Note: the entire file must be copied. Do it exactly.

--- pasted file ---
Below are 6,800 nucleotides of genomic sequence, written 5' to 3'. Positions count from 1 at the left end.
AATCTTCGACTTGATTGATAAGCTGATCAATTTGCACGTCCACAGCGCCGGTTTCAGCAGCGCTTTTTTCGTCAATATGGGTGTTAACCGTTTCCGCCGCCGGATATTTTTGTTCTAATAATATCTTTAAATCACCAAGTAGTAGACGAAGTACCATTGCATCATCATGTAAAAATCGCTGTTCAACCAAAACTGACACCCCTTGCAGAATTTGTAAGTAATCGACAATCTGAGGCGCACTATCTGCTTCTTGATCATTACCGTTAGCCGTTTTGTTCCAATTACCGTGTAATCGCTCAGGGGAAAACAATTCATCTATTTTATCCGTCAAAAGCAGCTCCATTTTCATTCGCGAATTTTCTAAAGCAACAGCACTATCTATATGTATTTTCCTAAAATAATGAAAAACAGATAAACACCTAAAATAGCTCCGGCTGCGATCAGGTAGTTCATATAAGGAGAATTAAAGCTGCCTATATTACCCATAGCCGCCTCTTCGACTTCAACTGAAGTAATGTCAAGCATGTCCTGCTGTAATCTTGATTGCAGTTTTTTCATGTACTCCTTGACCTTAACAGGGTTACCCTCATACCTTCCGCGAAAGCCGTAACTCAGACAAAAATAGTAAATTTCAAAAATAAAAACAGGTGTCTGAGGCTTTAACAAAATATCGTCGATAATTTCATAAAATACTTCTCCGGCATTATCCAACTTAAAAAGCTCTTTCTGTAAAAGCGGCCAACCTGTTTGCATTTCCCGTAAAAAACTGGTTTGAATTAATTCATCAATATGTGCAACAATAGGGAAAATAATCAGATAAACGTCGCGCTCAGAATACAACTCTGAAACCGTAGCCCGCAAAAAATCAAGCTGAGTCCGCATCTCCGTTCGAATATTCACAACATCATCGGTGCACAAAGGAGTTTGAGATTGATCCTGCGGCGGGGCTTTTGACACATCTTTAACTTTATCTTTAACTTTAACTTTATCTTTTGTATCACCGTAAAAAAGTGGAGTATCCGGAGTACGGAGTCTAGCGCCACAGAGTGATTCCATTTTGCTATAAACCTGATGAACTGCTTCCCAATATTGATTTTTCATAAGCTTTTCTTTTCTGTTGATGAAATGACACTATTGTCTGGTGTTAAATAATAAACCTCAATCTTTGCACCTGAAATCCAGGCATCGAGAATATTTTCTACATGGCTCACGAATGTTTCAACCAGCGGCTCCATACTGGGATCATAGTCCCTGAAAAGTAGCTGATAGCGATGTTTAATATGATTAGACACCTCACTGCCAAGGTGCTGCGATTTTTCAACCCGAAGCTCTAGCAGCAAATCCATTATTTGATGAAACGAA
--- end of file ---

Below are 6,800 nucleotides of genomic sequence, written 5' to 3'. Positions count from 1 at the left end.
AATCTTCGACTTGATTGATAAGCTGATCAATTTGCACGTCCACAGCGCCGGTTTCAGCAGCGCTTTTTTCGTCAATATGGGTGTTAACCGTTTCCGCCGCCGGATATTTTTGTTCTAATAATATCTTTAAATCACCAAGTAGTAGACGAAGTACCATTGCATCATCATGTAAAAATCGCTGTTCAACCAAAACTGACACCCCTTGCAGAATTTGTAAGTAATCGACAATCTGAGGCGCACTATCTGCTTCTTGATCATTACCGTTAGCCGTTTTGTTCCAATTACCGTGTAATCGCTCAGGGGAAAACAATTCATCTATTTTATCCGTCAAAAGCAGCTCCATTTTCATTCGCGAATTTTCTAAAGCAACAGCACTATCTATATGTATTTTCCTAAAATAATGAAAAACAGATAAACACCTAAAATAGCTCCGGCTGCGATCAGGTAGTTCATATAAGGAGAATTAAAGCTGCCTATATTACCCATAGCCGCCTCTTCGACTTCAACTGAAGTAATGTCAAGCATGTCCTGCTGTAATCTTGATTGCAGTTTTTTCATGTACTCCTTGACCTTAACAGGGTTACCCTCATACCTTCCGCGAAAGCCGTAACTCAGACAAAAATAGTAAATTTCAAAAATAAAAACAGGTGTCTGAGGCTTTAACAAAATATCGTCGATAATTTCATAAAATACTTCTCCGGCATTATCCAACTTAAAAAGCTCTTTCTGTAAAAGCGGCCAACCTGTTTGCATTTCCCGTAAAAAACTGGTTTGAATTAATTCATCAATATGTGCAACAATAGGGAAAATAATCAGATAAACGTCGCGCTCAGAATACAACTCTGAAACCGTAGCCCGCAAAAAATCAAGCTGAGTCCGCATCTCCGTTCGAATATTCACAACATCATCGGTGCACAAAGGAGTTTGAGATTGATCCTGCGGCGGGGCTTTTGACACATCTTTAACTTTATCTTTAACTTTAACTTTATCTTTTGTATCACCGTAAAAAAGTGGAGTATCCGGAGTACGGAGTCTAGCGCCACAGAGTGATTCCATTTTGCTATAAACCTGATGAACTGCTTCCCAATATTGATTTTTCATAAGCTTTTCTTTTCTGTTGATGAAATGACACTATTGTCTGGTGTTAAATAATAAACCTCAATCTTTGCACCTGAAATCCAGGCATCGAGAATATTTTCTACATGGCTCACGAATGTTTCAACCAGCGGCTCCATACTGGGATCATAGTCCCTGAAAAGTAGCTGATAGCGATGTTTAATATGATTAGACACCTCACTGCCAAGGTGCTGCGATTTTTCAACCCGAAGCTCTAGCAGCAAATCCATTATTTGATGAAACGAA